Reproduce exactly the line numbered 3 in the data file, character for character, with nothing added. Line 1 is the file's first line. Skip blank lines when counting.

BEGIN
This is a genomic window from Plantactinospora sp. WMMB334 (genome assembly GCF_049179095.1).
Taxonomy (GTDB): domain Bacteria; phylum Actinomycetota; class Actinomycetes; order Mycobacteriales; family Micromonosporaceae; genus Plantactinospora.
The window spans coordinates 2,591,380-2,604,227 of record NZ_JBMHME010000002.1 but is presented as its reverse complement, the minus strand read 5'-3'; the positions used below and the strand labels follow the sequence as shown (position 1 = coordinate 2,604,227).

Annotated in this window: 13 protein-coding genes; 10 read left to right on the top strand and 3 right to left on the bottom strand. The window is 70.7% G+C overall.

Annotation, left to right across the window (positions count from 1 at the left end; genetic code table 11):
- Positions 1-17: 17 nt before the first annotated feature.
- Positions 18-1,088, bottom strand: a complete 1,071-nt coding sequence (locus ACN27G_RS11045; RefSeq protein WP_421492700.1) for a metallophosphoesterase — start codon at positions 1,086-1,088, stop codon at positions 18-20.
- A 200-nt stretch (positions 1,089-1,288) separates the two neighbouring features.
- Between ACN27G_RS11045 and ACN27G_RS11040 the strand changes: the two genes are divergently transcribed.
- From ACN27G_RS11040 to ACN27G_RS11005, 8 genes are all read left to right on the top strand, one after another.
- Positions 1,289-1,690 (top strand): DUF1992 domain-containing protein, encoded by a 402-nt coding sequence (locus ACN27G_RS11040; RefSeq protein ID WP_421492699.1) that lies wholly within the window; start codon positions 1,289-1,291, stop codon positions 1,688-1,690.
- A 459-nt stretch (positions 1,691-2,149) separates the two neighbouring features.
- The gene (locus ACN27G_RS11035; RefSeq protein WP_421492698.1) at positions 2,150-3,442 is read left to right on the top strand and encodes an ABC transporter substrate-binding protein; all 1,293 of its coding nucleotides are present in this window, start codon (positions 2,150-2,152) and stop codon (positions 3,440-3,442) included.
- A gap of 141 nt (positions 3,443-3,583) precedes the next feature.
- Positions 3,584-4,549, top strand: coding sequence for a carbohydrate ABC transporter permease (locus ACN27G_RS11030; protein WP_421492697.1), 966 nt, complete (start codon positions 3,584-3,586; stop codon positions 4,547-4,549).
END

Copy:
The window spans coordinates 2,591,380-2,604,227 of record NZ_JBMHME010000002.1 but is presented as its reverse complement, the minus strand read 5'-3'; the positions used below and the strand labels follow the sequence as shown (position 1 = coordinate 2,604,227).